When Ballou High School, once one of Washington D.C.'s worst performing public schools, announced that all of its 2017 senior class graduated with college acceptance letters, the praise was effusive.
Thanks to a joint investigation by NPR and local public broadcaster WAMU we know the miracle was cheating. According to the WAMU story Wednesday, many of the students Ballou graduated had missed so many classes they should have been ineligible for their diplomas.
D.C. Public School policy states students who miss more than 30 days of a course automatically fail that course. Records compiled by WAMU showed 141 graduating seniors had at least 30 days of unexcused absences and 86 had at least 60 unexcused absences. Roughly 20 percent of the graduating class was absent 90 or more times, or more absent than in attendance.
Ballou teachers reported students with woefully inadequate academic skills. Only 9 percent of Ballou students passed D.C.'s standardized test for English last year, and none passed the standardized math test.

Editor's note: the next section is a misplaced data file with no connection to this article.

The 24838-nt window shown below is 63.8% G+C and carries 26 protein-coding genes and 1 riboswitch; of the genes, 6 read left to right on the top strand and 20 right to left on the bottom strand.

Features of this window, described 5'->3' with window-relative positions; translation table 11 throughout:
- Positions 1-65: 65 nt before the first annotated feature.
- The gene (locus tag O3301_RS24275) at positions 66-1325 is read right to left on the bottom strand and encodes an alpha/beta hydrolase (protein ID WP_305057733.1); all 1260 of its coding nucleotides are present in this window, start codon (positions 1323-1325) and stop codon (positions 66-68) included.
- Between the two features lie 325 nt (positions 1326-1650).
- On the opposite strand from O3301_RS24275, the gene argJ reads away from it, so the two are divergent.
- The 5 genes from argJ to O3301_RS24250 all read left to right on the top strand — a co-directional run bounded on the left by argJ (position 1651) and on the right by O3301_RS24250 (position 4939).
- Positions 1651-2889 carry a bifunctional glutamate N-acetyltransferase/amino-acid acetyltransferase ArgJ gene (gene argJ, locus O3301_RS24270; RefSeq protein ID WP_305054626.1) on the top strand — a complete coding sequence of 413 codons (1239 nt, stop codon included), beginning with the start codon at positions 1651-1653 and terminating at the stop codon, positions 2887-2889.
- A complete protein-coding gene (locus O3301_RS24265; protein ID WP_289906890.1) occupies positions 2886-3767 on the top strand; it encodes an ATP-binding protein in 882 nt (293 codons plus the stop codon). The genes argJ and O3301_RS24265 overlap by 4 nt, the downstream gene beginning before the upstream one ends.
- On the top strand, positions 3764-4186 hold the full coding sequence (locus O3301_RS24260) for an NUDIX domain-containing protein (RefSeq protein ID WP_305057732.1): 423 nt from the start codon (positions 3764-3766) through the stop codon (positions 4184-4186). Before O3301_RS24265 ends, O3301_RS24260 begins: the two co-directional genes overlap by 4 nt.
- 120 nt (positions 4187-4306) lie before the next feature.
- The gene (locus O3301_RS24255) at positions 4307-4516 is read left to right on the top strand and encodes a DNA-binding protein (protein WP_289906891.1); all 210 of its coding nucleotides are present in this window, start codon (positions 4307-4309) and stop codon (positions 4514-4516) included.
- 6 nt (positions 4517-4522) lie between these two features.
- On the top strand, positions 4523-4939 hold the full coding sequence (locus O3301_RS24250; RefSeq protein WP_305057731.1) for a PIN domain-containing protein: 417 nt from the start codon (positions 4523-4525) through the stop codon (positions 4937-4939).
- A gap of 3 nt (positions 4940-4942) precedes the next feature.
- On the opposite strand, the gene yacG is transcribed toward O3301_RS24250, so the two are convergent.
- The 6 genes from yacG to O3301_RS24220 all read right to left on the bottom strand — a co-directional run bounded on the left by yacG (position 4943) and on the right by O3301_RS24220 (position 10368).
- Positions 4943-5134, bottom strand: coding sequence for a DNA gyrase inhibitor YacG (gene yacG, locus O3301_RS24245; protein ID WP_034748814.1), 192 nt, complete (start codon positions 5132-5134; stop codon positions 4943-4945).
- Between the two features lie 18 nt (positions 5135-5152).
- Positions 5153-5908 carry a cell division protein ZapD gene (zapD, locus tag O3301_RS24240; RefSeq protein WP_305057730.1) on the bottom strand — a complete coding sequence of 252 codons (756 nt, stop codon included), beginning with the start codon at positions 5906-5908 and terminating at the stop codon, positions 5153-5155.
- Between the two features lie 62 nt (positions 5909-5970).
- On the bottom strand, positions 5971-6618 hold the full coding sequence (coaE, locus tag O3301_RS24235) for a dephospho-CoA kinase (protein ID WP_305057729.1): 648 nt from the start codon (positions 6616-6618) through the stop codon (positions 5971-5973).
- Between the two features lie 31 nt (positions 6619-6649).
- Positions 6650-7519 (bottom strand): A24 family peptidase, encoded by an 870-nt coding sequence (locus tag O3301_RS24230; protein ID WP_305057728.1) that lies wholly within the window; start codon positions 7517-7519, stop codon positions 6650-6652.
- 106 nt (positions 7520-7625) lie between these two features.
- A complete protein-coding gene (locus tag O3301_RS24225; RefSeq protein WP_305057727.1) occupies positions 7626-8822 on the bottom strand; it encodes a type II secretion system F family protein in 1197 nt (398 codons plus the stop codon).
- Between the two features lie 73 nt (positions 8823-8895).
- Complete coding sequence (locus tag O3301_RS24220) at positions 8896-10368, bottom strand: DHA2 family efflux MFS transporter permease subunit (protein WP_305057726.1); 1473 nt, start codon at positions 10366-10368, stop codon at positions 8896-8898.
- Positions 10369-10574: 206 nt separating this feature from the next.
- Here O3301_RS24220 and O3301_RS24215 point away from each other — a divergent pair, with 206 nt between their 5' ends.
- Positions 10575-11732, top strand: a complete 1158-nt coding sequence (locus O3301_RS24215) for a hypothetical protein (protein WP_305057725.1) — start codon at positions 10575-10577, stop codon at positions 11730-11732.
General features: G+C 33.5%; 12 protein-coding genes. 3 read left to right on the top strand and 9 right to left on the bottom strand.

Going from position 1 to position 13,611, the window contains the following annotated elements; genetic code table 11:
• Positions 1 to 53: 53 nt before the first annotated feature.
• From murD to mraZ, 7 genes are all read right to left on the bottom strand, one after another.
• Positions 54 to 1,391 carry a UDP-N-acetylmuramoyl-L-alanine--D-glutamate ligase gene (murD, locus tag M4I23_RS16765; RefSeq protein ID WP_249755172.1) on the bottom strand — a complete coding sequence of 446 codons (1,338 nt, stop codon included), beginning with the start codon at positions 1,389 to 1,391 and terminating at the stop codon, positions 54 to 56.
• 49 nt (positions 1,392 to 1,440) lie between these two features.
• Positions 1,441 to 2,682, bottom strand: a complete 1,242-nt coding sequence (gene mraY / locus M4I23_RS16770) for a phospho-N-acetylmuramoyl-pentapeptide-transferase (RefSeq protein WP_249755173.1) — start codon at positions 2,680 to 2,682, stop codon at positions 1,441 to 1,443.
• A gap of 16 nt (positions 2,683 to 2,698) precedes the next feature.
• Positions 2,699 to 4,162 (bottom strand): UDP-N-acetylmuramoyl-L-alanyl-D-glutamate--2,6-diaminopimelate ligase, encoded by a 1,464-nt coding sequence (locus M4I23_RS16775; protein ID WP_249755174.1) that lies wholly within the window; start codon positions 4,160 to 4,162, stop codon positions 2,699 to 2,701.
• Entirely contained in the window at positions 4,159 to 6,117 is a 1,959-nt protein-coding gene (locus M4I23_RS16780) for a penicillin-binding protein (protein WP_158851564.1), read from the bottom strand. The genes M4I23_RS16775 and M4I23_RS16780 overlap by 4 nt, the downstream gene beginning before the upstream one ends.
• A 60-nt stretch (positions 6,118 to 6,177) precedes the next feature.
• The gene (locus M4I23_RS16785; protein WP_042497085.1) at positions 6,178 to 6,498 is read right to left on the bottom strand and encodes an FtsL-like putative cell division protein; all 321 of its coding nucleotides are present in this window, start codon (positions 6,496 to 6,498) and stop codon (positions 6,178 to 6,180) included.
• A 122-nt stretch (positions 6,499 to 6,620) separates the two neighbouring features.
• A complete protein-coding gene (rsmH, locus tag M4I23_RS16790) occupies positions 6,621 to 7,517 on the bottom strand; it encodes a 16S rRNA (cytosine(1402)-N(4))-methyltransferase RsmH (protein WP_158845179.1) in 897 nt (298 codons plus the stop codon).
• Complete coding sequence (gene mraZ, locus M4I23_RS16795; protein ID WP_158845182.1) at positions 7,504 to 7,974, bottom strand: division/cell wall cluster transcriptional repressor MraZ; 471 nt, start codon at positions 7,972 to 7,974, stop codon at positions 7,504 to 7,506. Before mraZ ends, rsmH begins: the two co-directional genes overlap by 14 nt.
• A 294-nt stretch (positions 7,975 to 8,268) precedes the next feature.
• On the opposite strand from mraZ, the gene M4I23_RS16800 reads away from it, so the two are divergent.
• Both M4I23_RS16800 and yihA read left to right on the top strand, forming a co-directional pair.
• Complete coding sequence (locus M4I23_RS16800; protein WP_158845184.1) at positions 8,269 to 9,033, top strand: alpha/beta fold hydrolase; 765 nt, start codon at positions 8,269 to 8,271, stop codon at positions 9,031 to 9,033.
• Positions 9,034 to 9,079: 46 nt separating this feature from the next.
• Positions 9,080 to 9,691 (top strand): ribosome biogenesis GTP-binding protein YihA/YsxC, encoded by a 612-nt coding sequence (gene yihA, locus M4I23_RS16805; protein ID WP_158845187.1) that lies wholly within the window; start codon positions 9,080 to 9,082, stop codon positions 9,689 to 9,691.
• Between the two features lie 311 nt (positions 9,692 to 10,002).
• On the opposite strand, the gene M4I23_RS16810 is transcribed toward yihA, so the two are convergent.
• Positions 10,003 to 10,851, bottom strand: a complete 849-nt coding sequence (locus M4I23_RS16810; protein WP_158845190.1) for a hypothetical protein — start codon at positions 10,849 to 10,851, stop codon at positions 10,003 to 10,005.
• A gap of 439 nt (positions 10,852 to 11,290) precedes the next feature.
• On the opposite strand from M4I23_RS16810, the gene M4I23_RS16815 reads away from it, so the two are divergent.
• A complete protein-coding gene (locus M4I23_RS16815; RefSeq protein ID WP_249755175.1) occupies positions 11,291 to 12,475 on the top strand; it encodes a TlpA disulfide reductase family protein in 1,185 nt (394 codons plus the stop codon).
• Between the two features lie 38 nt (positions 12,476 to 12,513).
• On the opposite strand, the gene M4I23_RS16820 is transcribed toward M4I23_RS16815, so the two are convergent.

"I've never seen kids in the 12th grade that couldn't read and write," Brain Butcher, a former Ballou History teacher, told WAMU.
Teachers acknowledged to WAMU the Ballou administration brought incredible pressure on teachers to pass students. This included threatening teachers with poor performance reviews should they fail students or encouraging them to give students grades of 50 percent on work that was never turned in.
In initial interviews with WAMU, Jane Spence, chief of secondary schools for the district, downplayed the chronic absences, saying, "we also know that students learn material in lots of different ways. So we've started to recognize that students can have mastered material even if they're not sitting in a physical space."
Public officials haven't been as forgiving. D.C. Mayor Muriel Bowser said at a press conference Wednesday the district was going to "thoroughly review all policies related to attendance, graduation, and credit recovery."
One would hope so. Ballou High School received some $12.7 million in taxpayer funds in Fiscal Year 2017 for its annual budget.
What the WAMU investigation makes clear, however, is that much of that money is spent on juking stats, a disservice to taxpayers and to students actively incentivized to become worse students with no consequence for their failure.
"If I knew I could skip the whole semester and still pass, why would I try," Morgan Williams, a former health and physical education teacher at Ballou, asked. "They're not prepared to succeed."